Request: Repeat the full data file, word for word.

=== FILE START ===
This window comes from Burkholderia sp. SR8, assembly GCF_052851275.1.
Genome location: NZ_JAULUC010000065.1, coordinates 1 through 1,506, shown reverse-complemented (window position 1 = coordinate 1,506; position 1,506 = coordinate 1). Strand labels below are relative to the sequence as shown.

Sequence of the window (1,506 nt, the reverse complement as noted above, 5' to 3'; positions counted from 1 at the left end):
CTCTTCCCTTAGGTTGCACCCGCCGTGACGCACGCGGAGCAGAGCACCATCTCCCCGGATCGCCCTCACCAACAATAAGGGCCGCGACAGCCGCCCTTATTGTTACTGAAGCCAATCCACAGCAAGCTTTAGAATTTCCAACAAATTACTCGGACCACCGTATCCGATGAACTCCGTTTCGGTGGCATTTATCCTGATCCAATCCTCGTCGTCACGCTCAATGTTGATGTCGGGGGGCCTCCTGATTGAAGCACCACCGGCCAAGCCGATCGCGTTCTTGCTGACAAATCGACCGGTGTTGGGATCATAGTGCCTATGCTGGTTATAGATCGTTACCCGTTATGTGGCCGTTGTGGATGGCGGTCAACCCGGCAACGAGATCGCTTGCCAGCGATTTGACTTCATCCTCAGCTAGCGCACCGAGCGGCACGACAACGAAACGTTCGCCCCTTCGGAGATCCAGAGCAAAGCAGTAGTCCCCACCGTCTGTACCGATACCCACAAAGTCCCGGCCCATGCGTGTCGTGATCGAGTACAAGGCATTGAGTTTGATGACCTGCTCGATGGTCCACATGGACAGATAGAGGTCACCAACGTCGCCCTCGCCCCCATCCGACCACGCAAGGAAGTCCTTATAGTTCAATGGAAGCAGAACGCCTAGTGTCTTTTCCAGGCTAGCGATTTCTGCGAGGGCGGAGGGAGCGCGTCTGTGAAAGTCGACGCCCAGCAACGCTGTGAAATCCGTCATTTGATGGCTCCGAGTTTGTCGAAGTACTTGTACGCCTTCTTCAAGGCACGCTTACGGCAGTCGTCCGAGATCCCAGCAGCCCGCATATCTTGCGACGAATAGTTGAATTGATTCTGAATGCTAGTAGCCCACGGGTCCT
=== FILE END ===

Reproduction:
This window comes from Burkholderia sp. SR8, assembly GCF_052851275.1.
Genome location: NZ_JAULUC010000065.1, coordinates 1 through 1,506, shown reverse-complemented (window position 1 = coordinate 1,506; position 1,506 = coordinate 1). Strand labels below are relative to the sequence as shown.

Sequence of the window (1,506 nt, the reverse complement as noted above, 5' to 3'; positions counted from 1 at the left end):
CTCTTCCCTTAGGTTGCACCCGCCGTGACGCACGCGGAGCAGAGCACCATCTCCCCGGATCGCCCTCACCAACAATAAGGGCCGCGACAGCCGCCCTTATTGTTACTGAAGCCAATCCACAGCAAGCTTTAGAATTTCCAACAAATTACTCGGACCACCGTATCCGATGAACTCCGTTTCGGTGGCATTTATCCTGATCCAATCCTCGTCGTCACGCTCAATGTTGATGTCGGGGGGCCTCCTGATTGAAGCACCACCGGCCAAGCCGATCGCGTTCTTGCTGACAAATCGACCGGTGTTGGGATCATAGTGCCTATGCTGGTTATAGATCGTTACCCGTTATGTGGCCGTTGTGGATGGCGGTCAACCCGGCAACGAGATCGCTTGCCAGCGATTTGACTTCATCCTCAGCTAGCGCACCGAGCGGCACGACAACGAAACGTTCGCCCCTTCGGAGATCCAGAGCAAAGCAGTAGTCCCCACCGTCTGTACCGATACCCACAAAGTCCCGGCCCATGCGTGTCGTGATCGAGTACAAGGCATTGAGTTTGATGACCTGCTCGATGGTCCACATGGACAGATAGAGGTCACCAACGTCGCCCTCGCCCCCATCCGACCACGCAAGGAAGTCCTTATAGTTCAATGGAAGCAGAACGCCTAGTGTCTTTTCCAGGCTAGCGATTTCTGCGAGGGCGGAGGGAGCGCGTCTGTGAAAGTCGACGCCCAGCAACGCTGTGAAATCCGTCATTTGATGGCTCCGAGTTTGTCGAAGTACTTGTACGCCTTCTTCAAGGCACGCTTACGGCAGTCGTCCGAGATCCCAGCAGCCCGCATATCTTGCGACGAATAGTTGAATTGATTCTGAATGCTAGTAGCCCACGGGTCCT